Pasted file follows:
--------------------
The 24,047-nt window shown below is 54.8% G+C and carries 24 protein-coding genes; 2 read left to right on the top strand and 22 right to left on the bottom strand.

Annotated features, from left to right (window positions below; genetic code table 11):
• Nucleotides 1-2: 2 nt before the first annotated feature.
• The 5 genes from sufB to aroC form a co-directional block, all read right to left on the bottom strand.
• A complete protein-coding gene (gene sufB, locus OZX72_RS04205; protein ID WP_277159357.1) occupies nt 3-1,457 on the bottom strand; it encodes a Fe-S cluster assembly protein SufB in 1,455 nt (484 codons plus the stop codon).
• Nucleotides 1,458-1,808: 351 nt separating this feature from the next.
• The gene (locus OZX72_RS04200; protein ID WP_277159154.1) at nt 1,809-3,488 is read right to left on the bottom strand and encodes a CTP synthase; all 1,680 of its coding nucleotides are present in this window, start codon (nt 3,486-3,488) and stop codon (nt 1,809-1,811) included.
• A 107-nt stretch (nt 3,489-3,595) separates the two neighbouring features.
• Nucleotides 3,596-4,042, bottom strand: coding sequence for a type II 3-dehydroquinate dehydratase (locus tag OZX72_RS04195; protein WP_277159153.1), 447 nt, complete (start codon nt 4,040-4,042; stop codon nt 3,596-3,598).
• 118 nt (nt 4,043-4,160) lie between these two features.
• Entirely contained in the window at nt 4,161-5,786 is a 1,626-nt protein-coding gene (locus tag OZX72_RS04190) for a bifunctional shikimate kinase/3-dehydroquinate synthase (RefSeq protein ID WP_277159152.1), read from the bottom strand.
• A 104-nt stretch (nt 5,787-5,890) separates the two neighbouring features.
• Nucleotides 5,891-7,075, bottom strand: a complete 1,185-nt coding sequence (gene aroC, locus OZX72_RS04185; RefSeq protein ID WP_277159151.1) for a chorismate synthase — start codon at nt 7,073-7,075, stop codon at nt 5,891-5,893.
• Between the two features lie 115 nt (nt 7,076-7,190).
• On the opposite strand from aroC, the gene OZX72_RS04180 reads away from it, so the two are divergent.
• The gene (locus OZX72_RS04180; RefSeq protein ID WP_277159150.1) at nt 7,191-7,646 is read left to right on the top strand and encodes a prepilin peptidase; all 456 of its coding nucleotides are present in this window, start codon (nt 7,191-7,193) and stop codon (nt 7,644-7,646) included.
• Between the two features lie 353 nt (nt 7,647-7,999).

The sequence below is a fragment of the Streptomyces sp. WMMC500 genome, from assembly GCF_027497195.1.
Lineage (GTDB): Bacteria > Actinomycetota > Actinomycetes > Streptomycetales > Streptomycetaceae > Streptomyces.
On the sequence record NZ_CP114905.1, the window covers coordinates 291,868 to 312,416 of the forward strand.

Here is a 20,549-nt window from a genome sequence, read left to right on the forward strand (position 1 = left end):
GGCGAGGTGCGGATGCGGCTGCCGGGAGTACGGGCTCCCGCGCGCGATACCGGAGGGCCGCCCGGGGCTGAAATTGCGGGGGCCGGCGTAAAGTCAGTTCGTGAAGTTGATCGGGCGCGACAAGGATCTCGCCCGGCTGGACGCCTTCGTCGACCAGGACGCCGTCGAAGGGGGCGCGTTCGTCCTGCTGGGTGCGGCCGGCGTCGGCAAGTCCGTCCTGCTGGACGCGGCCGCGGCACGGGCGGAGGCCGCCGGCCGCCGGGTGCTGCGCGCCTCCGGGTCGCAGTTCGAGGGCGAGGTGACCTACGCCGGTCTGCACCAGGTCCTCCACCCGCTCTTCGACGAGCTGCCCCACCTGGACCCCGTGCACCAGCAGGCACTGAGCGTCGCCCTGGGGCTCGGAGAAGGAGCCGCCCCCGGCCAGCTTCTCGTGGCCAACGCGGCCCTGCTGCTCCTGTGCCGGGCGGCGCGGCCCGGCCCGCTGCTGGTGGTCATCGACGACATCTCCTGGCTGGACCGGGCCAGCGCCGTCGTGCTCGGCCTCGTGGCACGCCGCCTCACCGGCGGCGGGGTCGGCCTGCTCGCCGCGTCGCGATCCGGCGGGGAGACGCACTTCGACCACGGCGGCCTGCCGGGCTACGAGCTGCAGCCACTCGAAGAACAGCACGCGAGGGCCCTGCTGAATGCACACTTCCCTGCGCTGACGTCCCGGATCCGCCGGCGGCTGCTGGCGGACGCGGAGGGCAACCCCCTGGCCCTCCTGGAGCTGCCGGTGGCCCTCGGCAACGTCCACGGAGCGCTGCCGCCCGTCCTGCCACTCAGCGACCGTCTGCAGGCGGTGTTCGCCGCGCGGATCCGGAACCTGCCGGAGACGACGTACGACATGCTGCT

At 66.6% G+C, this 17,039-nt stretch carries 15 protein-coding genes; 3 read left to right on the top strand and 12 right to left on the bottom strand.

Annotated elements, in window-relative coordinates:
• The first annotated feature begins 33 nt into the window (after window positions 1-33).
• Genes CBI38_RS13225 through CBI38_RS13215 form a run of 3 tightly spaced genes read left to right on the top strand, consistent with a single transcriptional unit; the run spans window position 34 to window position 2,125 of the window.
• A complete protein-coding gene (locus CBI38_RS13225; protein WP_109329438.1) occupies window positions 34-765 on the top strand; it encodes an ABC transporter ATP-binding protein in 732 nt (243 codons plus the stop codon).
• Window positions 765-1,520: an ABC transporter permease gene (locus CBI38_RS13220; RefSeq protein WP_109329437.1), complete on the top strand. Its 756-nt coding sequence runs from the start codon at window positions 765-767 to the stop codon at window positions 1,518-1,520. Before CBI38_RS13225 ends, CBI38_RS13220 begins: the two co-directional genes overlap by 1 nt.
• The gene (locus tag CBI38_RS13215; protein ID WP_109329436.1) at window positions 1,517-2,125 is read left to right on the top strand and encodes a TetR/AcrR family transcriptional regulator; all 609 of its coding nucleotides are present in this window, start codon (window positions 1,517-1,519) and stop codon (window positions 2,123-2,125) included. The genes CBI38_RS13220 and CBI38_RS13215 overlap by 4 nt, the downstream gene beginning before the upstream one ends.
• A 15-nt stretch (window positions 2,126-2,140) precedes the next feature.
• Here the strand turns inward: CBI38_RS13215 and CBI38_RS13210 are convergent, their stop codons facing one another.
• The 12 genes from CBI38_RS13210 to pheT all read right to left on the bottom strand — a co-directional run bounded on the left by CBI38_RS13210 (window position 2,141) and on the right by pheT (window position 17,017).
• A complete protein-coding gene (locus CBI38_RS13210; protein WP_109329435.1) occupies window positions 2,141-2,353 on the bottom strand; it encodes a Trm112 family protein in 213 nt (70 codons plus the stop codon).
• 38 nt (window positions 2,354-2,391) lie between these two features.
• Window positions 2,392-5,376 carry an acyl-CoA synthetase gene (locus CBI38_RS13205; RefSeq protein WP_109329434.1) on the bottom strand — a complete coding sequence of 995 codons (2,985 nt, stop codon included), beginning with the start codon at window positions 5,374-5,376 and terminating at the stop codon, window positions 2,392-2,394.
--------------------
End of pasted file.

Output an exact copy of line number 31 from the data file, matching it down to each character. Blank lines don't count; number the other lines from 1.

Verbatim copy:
• Here the strand turns inward: CBI38_RS13215 and CBI38_RS13210 are convergent, their stop codons facing one another.